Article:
Love your children unconditionally

The basis for healthy emotional development is a sense of being lovable.  Make sure your children know that they are loved for who they are, not only for how well they perform. Value the uniqueness of each child.

Discipline and set limits

There are two sides to parenting: warmth and discipline. Warmth is easier, but discipline is equally important. Children feel secure and cared for when their parents are willing to set limits. This is how children learn important skills like self-control and frustration tolerance. Don’t worry about your child’s temporary anger or indignation when you set limits. It will pass.

Allow kids space to develop on their own and make mistakes

Kids today experience unprecedented levels of adult direction and intervention. Whenever possible, let kids play and work on their own. Encourage appropriate risk-taking and allow kids to make mistakes–and learn from them. Self-direction and risk-taking breed resilience, creative thinking, and long-term success.

Build responsibility at home and in the community

Have children help in age-appropriate ways with chores around the house. This requires you to take time to show children how to do the chores and to allow tasks to get done differently (and maybe not as well) as if you did them yourself. It also reminds children that they are a contributing, capable part of a family team, not an entitled member served by parents. As they get older, encourage children to be active participants in their community, and set an example by being involved yourself.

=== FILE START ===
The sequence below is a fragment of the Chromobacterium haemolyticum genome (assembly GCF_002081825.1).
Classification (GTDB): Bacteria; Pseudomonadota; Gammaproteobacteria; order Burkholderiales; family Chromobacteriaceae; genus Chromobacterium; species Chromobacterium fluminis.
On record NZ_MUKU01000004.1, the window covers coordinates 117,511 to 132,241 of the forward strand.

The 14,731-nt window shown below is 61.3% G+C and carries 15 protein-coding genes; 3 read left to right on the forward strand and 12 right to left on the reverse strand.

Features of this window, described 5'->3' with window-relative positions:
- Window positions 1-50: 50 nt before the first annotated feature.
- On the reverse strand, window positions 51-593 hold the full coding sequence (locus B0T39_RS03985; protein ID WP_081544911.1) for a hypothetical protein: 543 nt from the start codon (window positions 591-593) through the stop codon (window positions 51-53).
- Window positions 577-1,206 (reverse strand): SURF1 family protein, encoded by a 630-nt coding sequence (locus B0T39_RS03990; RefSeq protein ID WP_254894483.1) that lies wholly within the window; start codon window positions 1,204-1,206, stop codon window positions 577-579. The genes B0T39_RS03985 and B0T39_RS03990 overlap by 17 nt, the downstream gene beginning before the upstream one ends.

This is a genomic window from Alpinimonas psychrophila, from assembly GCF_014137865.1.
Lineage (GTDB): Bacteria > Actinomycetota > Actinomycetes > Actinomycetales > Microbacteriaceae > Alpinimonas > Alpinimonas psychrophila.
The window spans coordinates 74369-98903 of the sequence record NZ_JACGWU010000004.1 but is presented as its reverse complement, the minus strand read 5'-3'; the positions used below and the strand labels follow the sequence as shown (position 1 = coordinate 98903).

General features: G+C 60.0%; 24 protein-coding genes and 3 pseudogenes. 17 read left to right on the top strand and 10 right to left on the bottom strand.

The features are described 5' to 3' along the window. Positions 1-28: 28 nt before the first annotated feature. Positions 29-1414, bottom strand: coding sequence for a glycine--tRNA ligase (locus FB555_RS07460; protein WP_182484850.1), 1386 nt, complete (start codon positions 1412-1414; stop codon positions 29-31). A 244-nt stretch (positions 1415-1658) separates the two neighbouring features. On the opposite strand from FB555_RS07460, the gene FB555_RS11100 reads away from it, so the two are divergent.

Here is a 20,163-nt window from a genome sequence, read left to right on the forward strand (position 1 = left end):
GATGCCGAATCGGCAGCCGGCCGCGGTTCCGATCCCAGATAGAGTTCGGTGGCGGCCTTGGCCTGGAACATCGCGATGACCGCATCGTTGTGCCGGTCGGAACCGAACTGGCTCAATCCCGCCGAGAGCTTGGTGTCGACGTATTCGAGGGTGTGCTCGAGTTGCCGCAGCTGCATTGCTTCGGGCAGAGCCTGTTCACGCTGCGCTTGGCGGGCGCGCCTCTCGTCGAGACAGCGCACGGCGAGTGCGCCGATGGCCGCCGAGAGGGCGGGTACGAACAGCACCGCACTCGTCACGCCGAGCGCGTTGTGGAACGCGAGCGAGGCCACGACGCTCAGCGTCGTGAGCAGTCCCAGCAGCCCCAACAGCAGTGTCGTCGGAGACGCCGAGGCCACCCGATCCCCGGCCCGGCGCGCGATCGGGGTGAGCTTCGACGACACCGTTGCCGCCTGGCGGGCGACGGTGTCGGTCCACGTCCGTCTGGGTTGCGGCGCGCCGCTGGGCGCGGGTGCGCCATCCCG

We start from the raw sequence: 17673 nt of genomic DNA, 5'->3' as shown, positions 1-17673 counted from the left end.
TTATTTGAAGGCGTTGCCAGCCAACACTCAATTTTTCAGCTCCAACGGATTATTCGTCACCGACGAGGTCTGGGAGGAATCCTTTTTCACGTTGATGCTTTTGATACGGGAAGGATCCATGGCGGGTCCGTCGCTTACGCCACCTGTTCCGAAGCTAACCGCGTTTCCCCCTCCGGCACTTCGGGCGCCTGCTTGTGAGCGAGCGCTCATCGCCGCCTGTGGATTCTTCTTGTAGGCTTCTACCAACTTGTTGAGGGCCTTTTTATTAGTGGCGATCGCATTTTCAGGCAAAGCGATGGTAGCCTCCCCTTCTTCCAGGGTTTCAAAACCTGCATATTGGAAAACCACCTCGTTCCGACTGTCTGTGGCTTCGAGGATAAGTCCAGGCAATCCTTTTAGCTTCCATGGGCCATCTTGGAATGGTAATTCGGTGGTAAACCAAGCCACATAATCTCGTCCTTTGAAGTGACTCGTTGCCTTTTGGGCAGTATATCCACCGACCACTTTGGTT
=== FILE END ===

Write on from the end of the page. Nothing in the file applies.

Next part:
Set limits on the amount of time your children watch TV, play screen-based games, instant message, and use the computer recreationally. Less than an hour or so per day is a good starting point. Children need ample time to interact with real people, without technology, and to be in the natural world.

Ease performance pressure

For many young people, the questions parents ask most often are: “How did you do on the test? Have you done your homework?” The subtle message to kids is that performance and results matter most. Instead, emphasize the primacy of effort, hard work, resilience, and intellectual curiosity by asking open-ended, non-judgmental questions such as, “How did the day go?”

Debunk college myths

Make sure your children understand that there are many different paths to success after high school. There are many, many excellent colleges, all with different attributes and personalities; none right for everyone. Help your child find the “right fit.” Some students may fare better attending a junior college or other post-secondary option (such as gap year, travel programs, or trade schools).

For more ideas on how your community and your child’s school can work together with you on this, check out the Challenge Success website.

SmartBean has also cataloged a bunch of books on the subject –